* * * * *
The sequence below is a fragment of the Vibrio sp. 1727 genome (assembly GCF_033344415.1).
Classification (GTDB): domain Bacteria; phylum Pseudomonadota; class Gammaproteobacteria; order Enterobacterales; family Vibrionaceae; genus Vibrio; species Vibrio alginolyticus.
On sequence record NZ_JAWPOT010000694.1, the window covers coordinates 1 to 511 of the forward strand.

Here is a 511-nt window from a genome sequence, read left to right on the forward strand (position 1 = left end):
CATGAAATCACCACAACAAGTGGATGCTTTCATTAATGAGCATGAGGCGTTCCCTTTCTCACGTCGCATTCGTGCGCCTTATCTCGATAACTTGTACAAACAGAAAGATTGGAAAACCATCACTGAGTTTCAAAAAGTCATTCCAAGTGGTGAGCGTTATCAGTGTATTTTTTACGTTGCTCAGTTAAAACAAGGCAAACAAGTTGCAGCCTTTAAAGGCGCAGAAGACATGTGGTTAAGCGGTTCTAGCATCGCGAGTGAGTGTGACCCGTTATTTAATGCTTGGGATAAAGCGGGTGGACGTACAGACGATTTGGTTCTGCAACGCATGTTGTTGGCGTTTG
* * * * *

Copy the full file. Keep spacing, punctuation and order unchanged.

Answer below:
The sequence below is a fragment of the Vibrio sp. 1727 genome (assembly GCF_033344415.1).
Classification (GTDB): domain Bacteria; phylum Pseudomonadota; class Gammaproteobacteria; order Enterobacterales; family Vibrionaceae; genus Vibrio; species Vibrio alginolyticus.
On sequence record NZ_JAWPOT010000694.1, the window covers coordinates 1 to 511 of the forward strand.

Here is a 511-nt window from a genome sequence, read left to right on the forward strand (position 1 = left end):
CATGAAATCACCACAACAAGTGGATGCTTTCATTAATGAGCATGAGGCGTTCCCTTTCTCACGTCGCATTCGTGCGCCTTATCTCGATAACTTGTACAAACAGAAAGATTGGAAAACCATCACTGAGTTTCAAAAAGTCATTCCAAGTGGTGAGCGTTATCAGTGTATTTTTTACGTTGCTCAGTTAAAACAAGGCAAACAAGTTGCAGCCTTTAAAGGCGCAGAAGACATGTGGTTAAGCGGTTCTAGCATCGCGAGTGAGTGTGACCCGTTATTTAATGCTTGGGATAAAGCGGGTGGACGTACAGACGATTTGGTTCTGCAACGCATGTTGTTGGCGTTTG